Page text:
Venting About Yellowstone

Venting About Yellowstone

Now that I touched on the wildlife, you might be wondering “what about the geysers in Yellowstone, aren’t those the main event?” Well, here you go geyser enthusiasts, this one’s for you! Yellowstone has several fabulous geyser basins, including Midway Geyser Basin, West Thumb, the Upper Geyser Basin, the Fountain Paint Pots, Norris Geyser Basin and so many more! I cannot describe how crazy it is to look just off the trail because you heard a strange noise and see a hole in the ground start spitting boiling water and venting steam. In one of the geyser basins, there was even a small geyser under a manhole in the parking lot (I could tell because the manhole was steaming). The geysers are most prevalent in the southern loop, but I haven’t been to the north loop because of the floods. The floods were good for one thing though, they pushed a lot of the visitors out, giving us an incredible and relatively crowd-free experience experience in the accessible parts of the park. In this post, I will try to summarize each basin’s highlights so you know which basins you want to spend 2 hours trying to park at (you don’t want to waste 2 hours, right?).

One of my favorite geyser basins was actually the first one we went to, Fountain Paint Pots. As I walked onto the boardwalk from the parking lot, I looked down the path and saw my first impression of Yellowstone, and boy was it a good one! The areas off of the boardwalk were all shades of vibrant, steaming red and orange, with pools of deep sapphire blue running rivulets through the blazingly colored floor. Then, we got to the Fountain Paint Pots, and I was amazed. The mud splattering and bubbling like a fairy-tale witch’s cauldron… it was an incredible sight to behold. This basin has some of my favorite geysers (Justin stamp of approval for this place) including its namesake geyser, which looks like a bubbling cauldron full of molten, splattering chalk, and Red Spouter. Red Spouter is just after the Fountain Paint Pots on the boardwalk, and was almost constantly spraying burnt orange mud into the air. The area’s other geysers are also really cool, but the Fountain Paint Pots and Red Spouter are my favorites because of just how unique they are, even in an already outrageously unique national park.

Fountain Paint Pots

Red Spouter

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Another incredibly strange geyser basin (perhaps the strangest in the park) is Norris Geyser Basin. This place has some of the weirdest geysers in the park, including an always-smoking chimney-like fumarole (Ledge Geyser), Steamboat Geyser, Sunday Geyser (super stinky, if Garfield came here, he would hate Sundays too), Porcelain Geyser, Congress Pool (a fitting name, congress is a hot steaming mess sometimes), and plenty of others. As I walked through the gate at the top of the canyon, I looked down and was rewarded with a scene straight out of a post-apocalyptic sci-fi novel. The interior of the canyon was riddled with geyser holes and wreathed in steam, making it look like the sight of a spaceship crash or a future war. It had started to rain, but I ignored it as I walked down to the noisily fuming Ledge Geyser that was spewing smoke into the air constantly. Then I walked onto the side trail to Porcelain Geyser and the moment was ruined (thanks a lot, Sunday Geyser, you stink, and in more ways than one). After that unfortunate stench problem, the whole thing went off without a hitch, we walked the entire boardwalk through the eerily beautiful landscape, and we saw almost no people there (courtesy of going in the middle of a rainstorm).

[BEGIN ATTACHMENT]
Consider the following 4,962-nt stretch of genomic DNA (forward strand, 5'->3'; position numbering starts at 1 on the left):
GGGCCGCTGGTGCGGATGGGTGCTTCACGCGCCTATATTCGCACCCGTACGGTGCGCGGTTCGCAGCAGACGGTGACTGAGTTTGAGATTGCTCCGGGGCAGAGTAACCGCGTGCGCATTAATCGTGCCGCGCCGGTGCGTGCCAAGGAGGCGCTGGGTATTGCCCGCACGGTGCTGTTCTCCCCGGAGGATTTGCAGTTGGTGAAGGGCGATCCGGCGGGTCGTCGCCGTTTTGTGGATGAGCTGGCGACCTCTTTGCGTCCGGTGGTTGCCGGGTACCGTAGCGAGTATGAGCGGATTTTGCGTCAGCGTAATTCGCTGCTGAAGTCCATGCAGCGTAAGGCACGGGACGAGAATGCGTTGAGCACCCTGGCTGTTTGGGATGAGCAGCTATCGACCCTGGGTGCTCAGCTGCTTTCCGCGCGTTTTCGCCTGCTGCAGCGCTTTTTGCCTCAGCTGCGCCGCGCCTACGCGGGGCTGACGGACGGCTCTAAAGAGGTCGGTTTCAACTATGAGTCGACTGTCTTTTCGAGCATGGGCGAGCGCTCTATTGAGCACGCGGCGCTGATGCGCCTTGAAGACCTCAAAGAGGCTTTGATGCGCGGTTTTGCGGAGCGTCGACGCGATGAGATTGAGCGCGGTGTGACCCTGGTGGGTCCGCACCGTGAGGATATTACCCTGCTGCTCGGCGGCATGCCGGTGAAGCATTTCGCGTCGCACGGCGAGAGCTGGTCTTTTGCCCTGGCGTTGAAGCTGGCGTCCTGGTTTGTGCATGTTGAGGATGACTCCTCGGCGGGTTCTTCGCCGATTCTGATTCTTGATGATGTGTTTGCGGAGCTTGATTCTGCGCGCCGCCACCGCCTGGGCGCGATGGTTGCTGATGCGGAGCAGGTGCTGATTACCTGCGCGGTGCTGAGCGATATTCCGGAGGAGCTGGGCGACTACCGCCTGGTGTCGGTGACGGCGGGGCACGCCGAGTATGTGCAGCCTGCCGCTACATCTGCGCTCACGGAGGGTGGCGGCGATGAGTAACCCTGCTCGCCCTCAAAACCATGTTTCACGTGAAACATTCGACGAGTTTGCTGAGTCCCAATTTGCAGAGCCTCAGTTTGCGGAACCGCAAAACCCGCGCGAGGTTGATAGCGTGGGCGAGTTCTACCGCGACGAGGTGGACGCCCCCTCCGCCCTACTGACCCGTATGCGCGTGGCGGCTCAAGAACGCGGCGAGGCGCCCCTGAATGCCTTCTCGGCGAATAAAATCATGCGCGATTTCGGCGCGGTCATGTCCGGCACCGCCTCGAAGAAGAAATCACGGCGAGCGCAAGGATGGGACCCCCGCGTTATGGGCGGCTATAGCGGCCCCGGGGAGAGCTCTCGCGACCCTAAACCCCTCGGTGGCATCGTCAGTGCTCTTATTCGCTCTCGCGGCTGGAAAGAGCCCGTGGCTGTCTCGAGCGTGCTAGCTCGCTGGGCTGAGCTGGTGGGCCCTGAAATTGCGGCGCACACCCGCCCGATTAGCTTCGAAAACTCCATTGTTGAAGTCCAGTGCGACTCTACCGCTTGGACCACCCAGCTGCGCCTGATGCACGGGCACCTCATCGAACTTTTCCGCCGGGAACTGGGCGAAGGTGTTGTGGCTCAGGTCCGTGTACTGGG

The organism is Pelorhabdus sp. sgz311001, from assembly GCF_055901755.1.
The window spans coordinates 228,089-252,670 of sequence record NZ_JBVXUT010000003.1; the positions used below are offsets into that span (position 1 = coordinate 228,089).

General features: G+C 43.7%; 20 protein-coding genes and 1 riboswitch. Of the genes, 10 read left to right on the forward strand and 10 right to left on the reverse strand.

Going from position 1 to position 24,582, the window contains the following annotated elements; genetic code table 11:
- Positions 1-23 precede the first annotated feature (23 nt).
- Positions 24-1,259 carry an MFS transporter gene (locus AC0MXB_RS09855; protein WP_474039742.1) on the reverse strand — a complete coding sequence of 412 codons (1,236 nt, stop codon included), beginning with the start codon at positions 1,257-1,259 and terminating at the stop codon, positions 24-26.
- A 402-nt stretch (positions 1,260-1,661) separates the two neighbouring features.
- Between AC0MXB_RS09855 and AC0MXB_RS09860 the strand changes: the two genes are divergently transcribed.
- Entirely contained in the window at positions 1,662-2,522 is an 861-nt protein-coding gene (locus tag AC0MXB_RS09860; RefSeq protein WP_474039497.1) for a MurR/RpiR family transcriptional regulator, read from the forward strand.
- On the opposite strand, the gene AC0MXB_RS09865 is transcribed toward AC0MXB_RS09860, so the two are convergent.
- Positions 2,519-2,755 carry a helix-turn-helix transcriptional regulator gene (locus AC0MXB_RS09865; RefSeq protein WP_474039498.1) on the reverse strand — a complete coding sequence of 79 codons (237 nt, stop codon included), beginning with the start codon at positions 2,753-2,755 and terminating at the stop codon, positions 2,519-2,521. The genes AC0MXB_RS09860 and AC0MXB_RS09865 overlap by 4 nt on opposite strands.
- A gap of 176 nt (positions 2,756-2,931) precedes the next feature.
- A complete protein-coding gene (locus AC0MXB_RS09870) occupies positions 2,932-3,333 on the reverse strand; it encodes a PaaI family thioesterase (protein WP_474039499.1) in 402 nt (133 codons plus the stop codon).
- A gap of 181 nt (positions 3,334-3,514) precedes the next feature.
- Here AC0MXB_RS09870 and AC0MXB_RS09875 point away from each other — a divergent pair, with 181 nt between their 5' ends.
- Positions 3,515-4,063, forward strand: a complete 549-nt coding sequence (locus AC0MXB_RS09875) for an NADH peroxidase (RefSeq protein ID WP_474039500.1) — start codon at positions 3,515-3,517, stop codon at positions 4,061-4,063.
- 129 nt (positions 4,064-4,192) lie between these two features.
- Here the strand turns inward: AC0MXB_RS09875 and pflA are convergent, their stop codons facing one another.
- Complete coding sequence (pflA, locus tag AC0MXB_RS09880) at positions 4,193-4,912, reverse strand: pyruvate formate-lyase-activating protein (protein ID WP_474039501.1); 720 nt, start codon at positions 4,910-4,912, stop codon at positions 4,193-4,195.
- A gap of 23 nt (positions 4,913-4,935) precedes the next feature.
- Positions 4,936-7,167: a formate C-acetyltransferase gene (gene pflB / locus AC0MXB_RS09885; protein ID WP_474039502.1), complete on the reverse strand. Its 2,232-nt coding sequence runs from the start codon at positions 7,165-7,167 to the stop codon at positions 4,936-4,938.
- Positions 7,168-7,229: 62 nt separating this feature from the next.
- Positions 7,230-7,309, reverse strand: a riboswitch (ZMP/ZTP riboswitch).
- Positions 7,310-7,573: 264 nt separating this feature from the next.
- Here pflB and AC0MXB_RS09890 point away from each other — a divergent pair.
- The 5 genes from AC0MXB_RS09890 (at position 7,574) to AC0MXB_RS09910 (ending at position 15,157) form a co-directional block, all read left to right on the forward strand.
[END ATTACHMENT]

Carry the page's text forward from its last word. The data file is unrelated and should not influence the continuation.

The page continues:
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If you have read the previous paragraphs, you might be thinking “are all geysers in steaming wastelands?” No, to answer your question, most certainly not. Take West Thumb, for instance. It is right up next to a lake, nestled into a little forest, and is basically a steamy beach. One of these geysers, Fishing Cone, was even used in the past by lake fishermen to cook their fish on the spot for a quick lunch while fishing here. Now, I doubt sulphur tastes great on fish, but, to each their own, I guess. The geyser is now submerged and off the boardwalk, so you cannot try the “Yellowstone fisherman’s geyser lunch,” but, it is just an interesting historic tidbit that I thought would be fun to share. Another weird thing about this basin was the abundance of animals in the area around it. We saw several deer eating some of the vegetation in the geyser basin, and some swallows had even landed on the bleached rocks around it.

Now, for a more traditional geyser basin that was still really awesome, the Upper Geyser Basin! The upper geyser basin is famous for Old Faithful, but some of the other geysers may be cooler. Like Beehive Geyser, which is almost impossible to predict the eruptions of, but can shoot water up to 300 feet in the air (Old Faithful reaches about 100 feet). The upper basin also has a trail to an incredible sight, Morning Glory Geyser. When we finally walked there (I thought the walk was very long) we were rewarded with the incredible sight of this beauty. When I (finally) saw the sign, it was like I got a cup of coffee’s worth of energy (without the gross bitter flavor added) and I propelled myself up the stairs to get a good look. The pool below me looked like a rainbow portal traveling through the floor, with incredible colors blossoming from the deep turquoise center, gradually going back out to crimson and burnt orange at the edges, like a whirlpool ate a rainbow and was in the process of spitting it back out. It was definitely worth the walk, as we also got to see a ton of other geysers along the way, like Grand, Beehive, Castle, Catfish and tons of others. Also, if you see people with yellow backpacks near Beehive Geyser, follow them, as it is likely to erupt, which is spectacular (or so I’ve heard, anyway). Also, if you get lucky, you may get a room at the Old Faithful Inn (if you stay there) with a geyser view of Old Faithful.